Last week I showed you a very brief (from a historical perspective) 1920s Jean Patou dress with heavy beading and a bit of an Egyptian twist. You generally agreed that the mannequin wasn’t doing the dress many favours, but after that your opinions diverged: some of you thought it would have been so much better in bolder colours, some of you though that the restrained colour scheme was all that kept it from being garish; some of you though the dark beads were off, some thought it was exactly what the dress needed. Most of you thought that it was complete perfection, and the dress came in at 8.9 out of 10, just a hairs breath away from making a perfect 9.
UPDATE: a historical costumer involved in the exhibition of this dress at the Palais Galleria informs me that it has NO provenance Madame Elisabeth.
I’m leaving the blog post mostly as it was, so as not to sweep the mistake under the rug and cause confusion. I’ll remove any reference to Madame Elisabeth in the photo comments, to help prevent the misinformation from spreading via pinterest, etc. If you see any further photos with the attribution to Elisabeth, please help to correct the record.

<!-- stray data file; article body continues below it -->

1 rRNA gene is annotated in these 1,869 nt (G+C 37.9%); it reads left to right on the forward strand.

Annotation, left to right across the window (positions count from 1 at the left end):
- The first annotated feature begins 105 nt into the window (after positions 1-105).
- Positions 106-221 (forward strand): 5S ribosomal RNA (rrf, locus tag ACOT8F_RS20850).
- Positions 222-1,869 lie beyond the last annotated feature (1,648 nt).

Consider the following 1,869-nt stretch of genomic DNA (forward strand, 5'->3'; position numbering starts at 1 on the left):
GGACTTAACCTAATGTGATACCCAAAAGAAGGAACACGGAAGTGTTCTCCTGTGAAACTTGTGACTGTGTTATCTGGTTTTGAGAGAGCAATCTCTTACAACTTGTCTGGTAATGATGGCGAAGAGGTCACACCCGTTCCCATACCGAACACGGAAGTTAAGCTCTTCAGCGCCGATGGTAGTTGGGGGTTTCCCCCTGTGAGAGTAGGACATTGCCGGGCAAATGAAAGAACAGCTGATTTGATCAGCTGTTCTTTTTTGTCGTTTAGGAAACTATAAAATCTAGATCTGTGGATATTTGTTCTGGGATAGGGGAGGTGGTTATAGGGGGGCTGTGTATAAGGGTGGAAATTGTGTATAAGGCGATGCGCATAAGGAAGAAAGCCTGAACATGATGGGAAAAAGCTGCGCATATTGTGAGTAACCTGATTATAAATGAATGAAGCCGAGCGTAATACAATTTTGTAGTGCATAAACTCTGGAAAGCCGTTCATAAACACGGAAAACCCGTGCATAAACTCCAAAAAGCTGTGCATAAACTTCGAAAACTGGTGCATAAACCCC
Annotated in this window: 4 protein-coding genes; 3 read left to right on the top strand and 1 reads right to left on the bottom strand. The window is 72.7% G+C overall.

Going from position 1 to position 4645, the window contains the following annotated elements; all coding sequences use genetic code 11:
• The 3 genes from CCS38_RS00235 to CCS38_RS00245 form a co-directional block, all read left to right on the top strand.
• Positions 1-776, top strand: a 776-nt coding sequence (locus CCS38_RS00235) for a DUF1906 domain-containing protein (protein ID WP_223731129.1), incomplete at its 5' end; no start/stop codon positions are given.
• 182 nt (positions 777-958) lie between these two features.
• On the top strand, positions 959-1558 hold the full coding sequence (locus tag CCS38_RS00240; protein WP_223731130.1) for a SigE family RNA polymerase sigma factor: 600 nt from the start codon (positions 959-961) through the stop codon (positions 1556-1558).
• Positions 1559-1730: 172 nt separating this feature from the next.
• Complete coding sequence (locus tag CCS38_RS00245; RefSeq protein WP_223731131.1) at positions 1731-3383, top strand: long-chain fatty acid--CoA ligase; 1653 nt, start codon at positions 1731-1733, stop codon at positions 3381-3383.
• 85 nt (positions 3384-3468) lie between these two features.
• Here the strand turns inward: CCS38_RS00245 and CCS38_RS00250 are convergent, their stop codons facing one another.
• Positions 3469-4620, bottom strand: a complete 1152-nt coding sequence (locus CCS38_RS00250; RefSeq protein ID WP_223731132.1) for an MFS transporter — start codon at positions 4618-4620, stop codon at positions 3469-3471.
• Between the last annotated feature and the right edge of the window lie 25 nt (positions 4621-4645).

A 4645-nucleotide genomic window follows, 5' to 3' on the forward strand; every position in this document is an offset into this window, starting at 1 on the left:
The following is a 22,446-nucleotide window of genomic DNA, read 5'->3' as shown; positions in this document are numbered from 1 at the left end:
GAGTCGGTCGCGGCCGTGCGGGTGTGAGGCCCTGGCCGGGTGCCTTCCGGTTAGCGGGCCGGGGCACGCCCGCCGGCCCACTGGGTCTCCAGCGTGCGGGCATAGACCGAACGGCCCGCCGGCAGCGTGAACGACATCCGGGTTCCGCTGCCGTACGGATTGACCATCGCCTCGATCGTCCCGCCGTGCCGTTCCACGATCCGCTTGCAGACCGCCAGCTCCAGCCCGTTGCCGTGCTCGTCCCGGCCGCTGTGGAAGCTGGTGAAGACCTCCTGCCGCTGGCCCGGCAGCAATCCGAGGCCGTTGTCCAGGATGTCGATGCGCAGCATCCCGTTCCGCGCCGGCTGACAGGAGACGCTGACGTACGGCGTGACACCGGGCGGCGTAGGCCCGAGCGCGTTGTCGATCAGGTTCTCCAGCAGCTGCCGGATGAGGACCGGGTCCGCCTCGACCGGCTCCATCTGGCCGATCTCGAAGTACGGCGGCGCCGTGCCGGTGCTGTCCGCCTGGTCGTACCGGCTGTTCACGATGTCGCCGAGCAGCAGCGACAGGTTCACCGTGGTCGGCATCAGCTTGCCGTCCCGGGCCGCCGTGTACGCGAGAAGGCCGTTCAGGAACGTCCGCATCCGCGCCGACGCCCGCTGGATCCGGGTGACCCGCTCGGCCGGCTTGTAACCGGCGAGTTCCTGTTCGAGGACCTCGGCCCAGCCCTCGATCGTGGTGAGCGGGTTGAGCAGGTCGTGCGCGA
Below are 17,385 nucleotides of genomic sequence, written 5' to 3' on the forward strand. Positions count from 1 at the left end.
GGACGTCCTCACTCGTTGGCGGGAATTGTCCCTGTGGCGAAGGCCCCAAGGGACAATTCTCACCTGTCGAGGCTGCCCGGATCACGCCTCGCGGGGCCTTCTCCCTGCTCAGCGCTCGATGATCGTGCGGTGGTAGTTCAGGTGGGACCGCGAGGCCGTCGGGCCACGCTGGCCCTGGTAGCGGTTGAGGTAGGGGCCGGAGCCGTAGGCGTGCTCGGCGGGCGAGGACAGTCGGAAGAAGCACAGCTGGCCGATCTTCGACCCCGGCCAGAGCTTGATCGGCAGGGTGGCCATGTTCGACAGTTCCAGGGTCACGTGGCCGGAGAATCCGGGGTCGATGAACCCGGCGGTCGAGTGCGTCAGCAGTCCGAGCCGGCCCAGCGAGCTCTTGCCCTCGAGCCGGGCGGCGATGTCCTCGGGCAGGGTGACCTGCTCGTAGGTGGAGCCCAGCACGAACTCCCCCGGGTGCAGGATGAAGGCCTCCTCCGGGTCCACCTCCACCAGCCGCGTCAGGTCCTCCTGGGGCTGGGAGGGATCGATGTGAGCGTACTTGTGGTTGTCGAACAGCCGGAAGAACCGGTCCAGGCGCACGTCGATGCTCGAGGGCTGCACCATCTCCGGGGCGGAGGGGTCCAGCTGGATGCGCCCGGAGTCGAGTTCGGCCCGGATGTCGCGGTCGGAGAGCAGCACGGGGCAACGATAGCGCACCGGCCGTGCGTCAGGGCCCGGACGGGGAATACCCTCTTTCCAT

This week, let’s move from silk to cotton, and from beading to embroidery, for a dress that sounds much simpler, but has an even more illustrious pedigree.
This ensemble is an excellent example of the transitional styles of the 1780s and 90s, as fashions moved from the structured bodices and more elaborate fabrics of the Rococo, to the softer silhouettes and lighter fabrics of the turn-of-the-century.
The very fitted caraco bodice, with its boned front lacing, harkens back to older fashions.
The embroidered details on the bodice evoke zone front bodices, and the pockets on men’s waistcoats.
The ruffled pierrot tail of the jacket, with its elaborate embroidery and delicate edge finishes, emphasises the fashionable pronounced rear of the silhouette.
What do you think? Princess worthy?
Rate the Dress on a Scale of 1 to 10